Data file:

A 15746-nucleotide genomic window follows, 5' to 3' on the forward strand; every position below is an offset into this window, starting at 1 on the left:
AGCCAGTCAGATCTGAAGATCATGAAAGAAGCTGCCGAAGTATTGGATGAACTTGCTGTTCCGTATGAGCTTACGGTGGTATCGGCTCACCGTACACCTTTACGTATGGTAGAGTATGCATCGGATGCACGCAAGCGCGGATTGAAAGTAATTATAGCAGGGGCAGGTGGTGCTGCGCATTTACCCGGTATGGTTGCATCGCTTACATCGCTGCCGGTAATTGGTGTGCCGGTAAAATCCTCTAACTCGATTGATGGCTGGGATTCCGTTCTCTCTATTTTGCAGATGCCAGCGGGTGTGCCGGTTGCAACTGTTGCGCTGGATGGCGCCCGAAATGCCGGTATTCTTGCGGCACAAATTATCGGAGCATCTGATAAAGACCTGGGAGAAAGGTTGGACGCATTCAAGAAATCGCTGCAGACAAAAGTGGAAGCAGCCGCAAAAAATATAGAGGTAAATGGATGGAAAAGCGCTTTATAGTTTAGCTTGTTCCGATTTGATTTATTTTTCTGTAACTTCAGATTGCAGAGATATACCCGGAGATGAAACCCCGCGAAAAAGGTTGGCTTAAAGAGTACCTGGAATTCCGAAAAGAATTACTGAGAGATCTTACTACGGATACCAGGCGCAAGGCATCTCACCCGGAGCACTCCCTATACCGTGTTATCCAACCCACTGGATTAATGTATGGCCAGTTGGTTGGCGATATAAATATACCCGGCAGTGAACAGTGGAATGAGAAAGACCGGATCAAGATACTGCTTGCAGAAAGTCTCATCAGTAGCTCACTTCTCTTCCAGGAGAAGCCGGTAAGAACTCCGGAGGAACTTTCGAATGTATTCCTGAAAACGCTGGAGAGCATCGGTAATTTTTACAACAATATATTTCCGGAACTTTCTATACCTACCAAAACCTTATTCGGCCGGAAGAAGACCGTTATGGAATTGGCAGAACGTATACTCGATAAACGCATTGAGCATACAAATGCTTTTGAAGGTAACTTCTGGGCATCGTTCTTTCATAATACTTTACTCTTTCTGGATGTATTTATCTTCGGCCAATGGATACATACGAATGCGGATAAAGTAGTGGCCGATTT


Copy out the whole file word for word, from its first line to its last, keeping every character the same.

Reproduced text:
A 15746-nucleotide genomic window follows, 5' to 3' on the forward strand; every position below is an offset into this window, starting at 1 on the left:
AGCCAGTCAGATCTGAAGATCATGAAAGAAGCTGCCGAAGTATTGGATGAACTTGCTGTTCCGTATGAGCTTACGGTGGTATCGGCTCACCGTACACCTTTACGTATGGTAGAGTATGCATCGGATGCACGCAAGCGCGGATTGAAAGTAATTATAGCAGGGGCAGGTGGTGCTGCGCATTTACCCGGTATGGTTGCATCGCTTACATCGCTGCCGGTAATTGGTGTGCCGGTAAAATCCTCTAACTCGATTGATGGCTGGGATTCCGTTCTCTCTATTTTGCAGATGCCAGCGGGTGTGCCGGTTGCAACTGTTGCGCTGGATGGCGCCCGAAATGCCGGTATTCTTGCGGCACAAATTATCGGAGCATCTGATAAAGACCTGGGAGAAAGGTTGGACGCATTCAAGAAATCGCTGCAGACAAAAGTGGAAGCAGCCGCAAAAAATATAGAGGTAAATGGATGGAAAAGCGCTTTATAGTTTAGCTTGTTCCGATTTGATTTATTTTTCTGTAACTTCAGATTGCAGAGATATACCCGGAGATGAAACCCCGCGAAAAAGGTTGGCTTAAAGAGTACCTGGAATTCCGAAAAGAATTACTGAGAGATCTTACTACGGATACCAGGCGCAAGGCATCTCACCCGGAGCACTCCCTATACCGTGTTATCCAACCCACTGGATTAATGTATGGCCAGTTGGTTGGCGATATAAATATACCCGGCAGTGAACAGTGGAATGAGAAAGACCGGATCAAGATACTGCTTGCAGAAAGTCTCATCAGTAGCTCACTTCTCTTCCAGGAGAAGCCGGTAAGAACTCCGGAGGAACTTTCGAATGTATTCCTGAAAACGCTGGAGAGCATCGGTAATTTTTACAACAATATATTTCCGGAACTTTCTATACCTACCAAAACCTTATTCGGCCGGAAGAAGACCGTTATGGAATTGGCAGAACGTATACTCGATAAACGCATTGAGCATACAAATGCTTTTGAAGGTAACTTCTGGGCATCGTTCTTTCATAATACTTTACTCTTTCTGGATGTATTTATCTTCGGCCAATGGATACATACGAATGCGGATAAAGTAGTGGCCGATTT